St. Albert has an astonishing number of local visual artists exploring the world around us and offering fresh perspectives. A wonderful example is a collection of art from Big Lake Artists' Studio now on display at Visual Arts Studio Association (VASA).
While some of the work is experimental, other pieces rely on the beauty of tried-and-true methodology — but always with a distinctive viewpoint.
The six visual artists contributing to the exhibit are Carol Donald, Rayma Peterson, Doris Charest, Bruce Thompson, Wayne Gorman and Carol Pylypow.
Carol Donald shapes tile and glass in a way that is meant to awe the visitor and show what can be achieved using imagination and the right tools. In one vertical wall mosaic, she creates a bouquet of flowers surrounded by jagged flames constructed from pieces of broken mirrors. It’s stunning.
In yet a different style, she embraces sparkle with Bob, a flashy white-shirted mannequin specially commissioned for a luxury interior design show. This cool dude is orchestrated from a mix of salvaged tile and broken tempered glass.
“I’m the queen of sourcing cheap, free stuff,” Donald said breaking into a laugh. Intrigued by the Steam Punk era with its gears and boxes, she is also big on recycling. Two other pieces showcase throw-away tools, metal pieces, clock faces and rocks to create distinctive mosaics.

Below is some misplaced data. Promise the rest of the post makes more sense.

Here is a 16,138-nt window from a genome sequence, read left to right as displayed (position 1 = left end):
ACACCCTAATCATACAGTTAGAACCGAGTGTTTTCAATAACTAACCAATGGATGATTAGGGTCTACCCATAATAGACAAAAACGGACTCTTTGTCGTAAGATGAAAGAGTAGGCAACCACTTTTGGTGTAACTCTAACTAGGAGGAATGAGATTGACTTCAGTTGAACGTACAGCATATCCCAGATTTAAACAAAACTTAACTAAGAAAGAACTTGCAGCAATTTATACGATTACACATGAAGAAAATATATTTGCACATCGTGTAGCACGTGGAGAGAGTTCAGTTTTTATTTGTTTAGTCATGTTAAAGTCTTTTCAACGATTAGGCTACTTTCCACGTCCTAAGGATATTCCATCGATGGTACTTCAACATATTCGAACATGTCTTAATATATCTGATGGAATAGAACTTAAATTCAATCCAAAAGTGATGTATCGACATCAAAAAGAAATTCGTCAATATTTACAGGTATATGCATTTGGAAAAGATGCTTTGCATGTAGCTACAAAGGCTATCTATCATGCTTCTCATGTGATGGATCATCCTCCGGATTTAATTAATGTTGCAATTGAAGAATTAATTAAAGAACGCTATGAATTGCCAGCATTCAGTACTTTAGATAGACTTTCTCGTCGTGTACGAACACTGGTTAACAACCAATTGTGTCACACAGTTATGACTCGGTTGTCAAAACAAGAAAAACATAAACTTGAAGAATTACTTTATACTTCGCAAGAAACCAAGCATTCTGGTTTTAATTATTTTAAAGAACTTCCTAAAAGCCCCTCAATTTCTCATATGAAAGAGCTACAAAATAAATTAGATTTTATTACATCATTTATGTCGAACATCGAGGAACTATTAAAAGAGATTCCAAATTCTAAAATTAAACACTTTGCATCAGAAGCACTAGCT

Rayma Peterson takes a more subtle approach. As a professional botanist, she uses nature’s beauty as inspiration. Unlike Donald who currently focuses only on mosaics, Peterson spreads her artistry across several forms of art: embroidery, quilting and visually fragile-looking watercolour paintings of flowers.
“She’s very soft-spoken, a gentle soul. That’s the best way to describe her,” Donald said describing Peterson’s paintings.
However, Peterson also displays a different side in her largest contribution. Hanging on a wall, the quilted Tree of Life is about eight feet high and constructed with bold purple, blue and green fabric panels that grab the eye.
“They’re all separate panels. Each one is a piece of art.”
Doris Charest, a renowned St. Albert virtual artist and teacher at Campus Saint-Jean, contributed several paintings and a magnificent mobile sculpture hanging from the gallery’s central point.
“Doris might be our most experimental artist,” said Donald. The sculpture, fabricated from repurposed copper pipe, is constructed with 15 slices of paper bonded to acrylic. Visually delicate, the mobile moves with flexibility and is perfectly balanced.
Bruce Thompson, an environmental scientist who has traipsed across much of Alberta’s back country, brings little-seen vistas to his acrylic canvasses. While many local artists prefer painting garden flowers, Thompson's trademark pieces are out-of-the-way places: swamps, mountains, thick forests and falling timber.
“He paints places that are difficult to walk through,” said Donald. “His style is quite distinctive. He’s a landscape impressionist. “
Métis artist Wayne Gorman instead captures the spirituality of Indigenous culture in two of his movement filled paintings, Spirit Dancer and Spirit Walker. And Carol Pylypow’s mixed media paintings are a reflection of other countries and her love of travel.
VASA will continue to showcase Big Lake Artists' Studio collection until Saturday, Nov. 26.